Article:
Powering the Carbon-Neutral Energy Cycle: Energy-Efficient Catalysts for CO2 Reduction

PIs:  Professor Katherine Mirica, Chemistry, and Professor Weiyang Li, Thayer School of Engineering

Project Abstract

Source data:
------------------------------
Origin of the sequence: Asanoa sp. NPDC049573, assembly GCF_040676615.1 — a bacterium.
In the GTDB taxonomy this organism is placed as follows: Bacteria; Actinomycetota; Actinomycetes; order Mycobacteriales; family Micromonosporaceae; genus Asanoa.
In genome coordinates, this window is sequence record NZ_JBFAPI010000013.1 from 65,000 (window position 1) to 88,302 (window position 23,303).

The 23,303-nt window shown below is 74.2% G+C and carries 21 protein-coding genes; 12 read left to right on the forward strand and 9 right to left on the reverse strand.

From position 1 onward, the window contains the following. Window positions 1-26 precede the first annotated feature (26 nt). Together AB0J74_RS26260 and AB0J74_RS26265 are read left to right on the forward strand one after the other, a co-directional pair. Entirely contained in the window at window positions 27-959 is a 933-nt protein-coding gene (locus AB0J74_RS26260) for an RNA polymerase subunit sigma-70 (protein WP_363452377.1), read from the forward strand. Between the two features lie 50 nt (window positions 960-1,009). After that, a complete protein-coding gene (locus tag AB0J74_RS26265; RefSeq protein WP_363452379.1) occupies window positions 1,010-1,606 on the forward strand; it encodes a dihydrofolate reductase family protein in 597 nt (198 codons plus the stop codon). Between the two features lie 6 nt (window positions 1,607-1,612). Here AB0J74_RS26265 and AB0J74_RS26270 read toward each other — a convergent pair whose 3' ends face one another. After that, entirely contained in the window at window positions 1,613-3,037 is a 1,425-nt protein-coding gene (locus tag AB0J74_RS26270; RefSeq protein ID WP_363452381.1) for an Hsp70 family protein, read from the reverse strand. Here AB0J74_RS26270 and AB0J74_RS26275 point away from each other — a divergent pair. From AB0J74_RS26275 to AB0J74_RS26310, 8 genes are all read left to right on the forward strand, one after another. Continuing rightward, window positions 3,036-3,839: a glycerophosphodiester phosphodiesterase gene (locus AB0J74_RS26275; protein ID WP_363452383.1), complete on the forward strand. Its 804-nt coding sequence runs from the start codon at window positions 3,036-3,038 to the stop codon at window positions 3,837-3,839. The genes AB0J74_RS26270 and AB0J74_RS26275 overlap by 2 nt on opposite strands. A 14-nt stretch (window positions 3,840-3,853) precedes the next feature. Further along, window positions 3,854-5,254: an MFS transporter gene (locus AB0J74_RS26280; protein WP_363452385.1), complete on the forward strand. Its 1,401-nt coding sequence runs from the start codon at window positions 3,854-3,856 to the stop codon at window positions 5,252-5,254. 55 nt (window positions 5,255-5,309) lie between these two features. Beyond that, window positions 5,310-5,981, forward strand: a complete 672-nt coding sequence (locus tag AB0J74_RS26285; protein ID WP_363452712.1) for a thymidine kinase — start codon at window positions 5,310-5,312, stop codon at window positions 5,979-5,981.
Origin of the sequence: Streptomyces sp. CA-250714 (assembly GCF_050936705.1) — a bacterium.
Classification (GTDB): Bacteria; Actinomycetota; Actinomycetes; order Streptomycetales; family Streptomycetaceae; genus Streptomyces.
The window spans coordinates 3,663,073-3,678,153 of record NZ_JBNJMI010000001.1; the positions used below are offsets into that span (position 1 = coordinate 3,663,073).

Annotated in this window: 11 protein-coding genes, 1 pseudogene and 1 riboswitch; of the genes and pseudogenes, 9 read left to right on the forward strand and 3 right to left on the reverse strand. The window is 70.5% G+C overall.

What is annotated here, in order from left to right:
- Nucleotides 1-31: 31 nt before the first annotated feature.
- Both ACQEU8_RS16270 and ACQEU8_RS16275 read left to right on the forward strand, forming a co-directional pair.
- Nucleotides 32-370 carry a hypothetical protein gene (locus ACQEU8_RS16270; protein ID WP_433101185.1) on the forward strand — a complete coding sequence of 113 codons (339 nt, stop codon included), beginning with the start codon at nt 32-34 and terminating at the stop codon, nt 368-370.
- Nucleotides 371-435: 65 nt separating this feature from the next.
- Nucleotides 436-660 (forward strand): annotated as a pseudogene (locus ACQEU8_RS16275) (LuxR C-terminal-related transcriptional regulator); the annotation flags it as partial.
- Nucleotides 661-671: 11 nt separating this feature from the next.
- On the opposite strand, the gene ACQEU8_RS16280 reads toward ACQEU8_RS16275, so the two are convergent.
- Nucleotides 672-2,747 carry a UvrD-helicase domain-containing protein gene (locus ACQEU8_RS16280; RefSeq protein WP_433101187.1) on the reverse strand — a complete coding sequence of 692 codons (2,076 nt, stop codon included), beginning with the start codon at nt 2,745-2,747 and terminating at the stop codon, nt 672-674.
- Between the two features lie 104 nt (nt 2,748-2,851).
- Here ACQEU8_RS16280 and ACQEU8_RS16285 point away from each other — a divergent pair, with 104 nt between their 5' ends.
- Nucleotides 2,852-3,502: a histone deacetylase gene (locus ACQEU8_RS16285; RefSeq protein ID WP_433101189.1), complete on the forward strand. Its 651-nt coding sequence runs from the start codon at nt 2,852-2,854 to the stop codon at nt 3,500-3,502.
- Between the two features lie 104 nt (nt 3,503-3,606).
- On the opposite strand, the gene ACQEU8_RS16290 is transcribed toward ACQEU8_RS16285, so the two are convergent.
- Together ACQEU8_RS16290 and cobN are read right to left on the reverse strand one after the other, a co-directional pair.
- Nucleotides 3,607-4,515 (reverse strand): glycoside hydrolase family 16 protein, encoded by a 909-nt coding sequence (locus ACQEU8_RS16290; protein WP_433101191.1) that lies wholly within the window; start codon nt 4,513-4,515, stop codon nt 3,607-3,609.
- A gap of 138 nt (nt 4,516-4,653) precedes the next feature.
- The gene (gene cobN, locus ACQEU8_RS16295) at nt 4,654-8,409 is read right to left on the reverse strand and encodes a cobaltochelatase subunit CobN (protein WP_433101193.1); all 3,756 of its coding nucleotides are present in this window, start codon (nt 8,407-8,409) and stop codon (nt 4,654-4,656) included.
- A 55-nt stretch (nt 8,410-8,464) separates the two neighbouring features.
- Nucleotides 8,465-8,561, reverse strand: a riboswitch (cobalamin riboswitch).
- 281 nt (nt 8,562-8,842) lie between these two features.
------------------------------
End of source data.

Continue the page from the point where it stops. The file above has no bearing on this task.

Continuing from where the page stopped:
Energy-efficient reduction of carbon dioxide (CO2) to hydrocarbons and carbon monoxide (CO) is an important avenue towards carbon neutral economy. Although progress has been made in the catalytic reduction of CO2 by molecular and noble metal catalysts, outstanding challenges remain in achieving catalytic reduction with high energetic efficiency, fast electron transfer kinetics, high selectivity for desired products, and long-term catalyst stability. The goal of this project is to develop novel nanomaterials capable of promoting electrocatalytic and photocatalytic reduction of CO2 to CO and hydrocarbons with unprecedented energy-efficiency and selectivity. The molecular design features conductive, porous, bimetallic metal-organic frameworks (MOFs) that permit the modulation of the efficiency and selectivity for CO2 reduction with atomic precision. The outcome of this research will produce access to novel MOFs with superior CO2 reduction performance over existing materials. Conceptual and technological advances emerging from this work will be applicable to promoting carbon-neutral economy, and may also find applications in chemical sensing, monitoring of environmental pollution, and electrochemical energy storage and conversion.